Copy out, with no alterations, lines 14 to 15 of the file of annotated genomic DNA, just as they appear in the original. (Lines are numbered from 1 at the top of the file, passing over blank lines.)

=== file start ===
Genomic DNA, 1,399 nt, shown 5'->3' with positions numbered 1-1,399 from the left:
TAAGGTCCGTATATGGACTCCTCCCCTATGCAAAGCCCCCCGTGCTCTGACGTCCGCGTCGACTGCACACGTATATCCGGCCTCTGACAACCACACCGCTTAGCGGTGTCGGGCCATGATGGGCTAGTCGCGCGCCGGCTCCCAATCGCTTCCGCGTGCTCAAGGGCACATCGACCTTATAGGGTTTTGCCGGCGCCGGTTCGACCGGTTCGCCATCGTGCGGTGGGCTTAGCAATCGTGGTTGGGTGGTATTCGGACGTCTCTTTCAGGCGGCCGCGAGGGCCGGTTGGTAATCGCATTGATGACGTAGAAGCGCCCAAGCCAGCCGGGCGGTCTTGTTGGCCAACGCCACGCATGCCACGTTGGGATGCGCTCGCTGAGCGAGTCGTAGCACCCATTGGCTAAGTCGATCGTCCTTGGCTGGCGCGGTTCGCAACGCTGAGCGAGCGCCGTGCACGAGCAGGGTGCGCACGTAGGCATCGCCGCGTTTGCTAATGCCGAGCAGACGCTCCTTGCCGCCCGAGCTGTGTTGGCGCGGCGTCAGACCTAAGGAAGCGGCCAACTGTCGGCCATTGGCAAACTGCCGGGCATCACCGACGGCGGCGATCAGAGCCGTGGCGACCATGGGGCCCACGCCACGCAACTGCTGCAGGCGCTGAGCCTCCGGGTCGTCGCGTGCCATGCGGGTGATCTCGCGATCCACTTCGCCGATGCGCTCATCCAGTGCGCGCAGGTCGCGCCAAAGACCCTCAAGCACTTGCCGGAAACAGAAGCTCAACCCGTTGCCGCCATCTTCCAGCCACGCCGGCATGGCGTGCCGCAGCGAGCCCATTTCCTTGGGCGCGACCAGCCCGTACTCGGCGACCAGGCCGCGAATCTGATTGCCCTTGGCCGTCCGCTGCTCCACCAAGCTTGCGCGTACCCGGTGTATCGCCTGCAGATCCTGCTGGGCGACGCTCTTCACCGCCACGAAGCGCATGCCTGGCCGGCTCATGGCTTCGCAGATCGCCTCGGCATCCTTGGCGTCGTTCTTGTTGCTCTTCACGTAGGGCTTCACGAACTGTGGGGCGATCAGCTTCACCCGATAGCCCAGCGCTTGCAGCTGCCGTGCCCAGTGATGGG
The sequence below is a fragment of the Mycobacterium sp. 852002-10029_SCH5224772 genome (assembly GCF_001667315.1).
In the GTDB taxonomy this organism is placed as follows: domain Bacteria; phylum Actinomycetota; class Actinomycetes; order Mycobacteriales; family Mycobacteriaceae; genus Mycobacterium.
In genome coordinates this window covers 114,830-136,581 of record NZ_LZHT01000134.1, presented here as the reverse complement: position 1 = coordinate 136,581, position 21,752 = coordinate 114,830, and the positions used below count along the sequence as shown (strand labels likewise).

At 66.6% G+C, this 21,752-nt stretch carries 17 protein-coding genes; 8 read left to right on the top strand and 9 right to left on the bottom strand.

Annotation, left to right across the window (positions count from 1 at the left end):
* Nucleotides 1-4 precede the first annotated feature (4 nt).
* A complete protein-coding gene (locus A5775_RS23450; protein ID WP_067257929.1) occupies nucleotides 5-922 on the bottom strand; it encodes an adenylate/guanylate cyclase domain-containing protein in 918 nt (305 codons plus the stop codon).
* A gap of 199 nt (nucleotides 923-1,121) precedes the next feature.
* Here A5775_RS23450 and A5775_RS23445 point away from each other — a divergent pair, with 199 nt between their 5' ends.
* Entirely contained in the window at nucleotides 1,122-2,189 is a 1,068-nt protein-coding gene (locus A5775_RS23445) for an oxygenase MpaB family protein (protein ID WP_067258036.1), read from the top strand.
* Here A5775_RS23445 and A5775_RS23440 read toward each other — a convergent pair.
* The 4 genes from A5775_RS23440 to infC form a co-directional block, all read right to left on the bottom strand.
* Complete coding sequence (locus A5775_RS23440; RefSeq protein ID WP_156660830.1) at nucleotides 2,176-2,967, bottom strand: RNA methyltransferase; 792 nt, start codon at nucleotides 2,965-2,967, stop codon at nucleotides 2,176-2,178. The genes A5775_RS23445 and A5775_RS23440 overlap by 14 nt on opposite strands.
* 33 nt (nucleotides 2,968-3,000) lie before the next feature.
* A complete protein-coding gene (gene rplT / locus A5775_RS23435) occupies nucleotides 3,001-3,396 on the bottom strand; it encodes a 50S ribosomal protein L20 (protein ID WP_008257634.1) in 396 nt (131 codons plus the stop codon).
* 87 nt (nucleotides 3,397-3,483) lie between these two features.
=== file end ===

* The 4 genes from A5775_RS23440 to infC form a co-directional block, all read right to left on the bottom strand.
* Complete coding sequence (locus A5775_RS23440; RefSeq protein ID WP_156660830.1) at nucleotides 2,176-2,967, bottom strand: RNA methyltransferase; 792 nt, start codon at nucleotides 2,965-2,967, stop codon at nucleotides 2,176-2,178. The genes A5775_RS23445 and A5775_RS23440 overlap by 14 nt on opposite strands.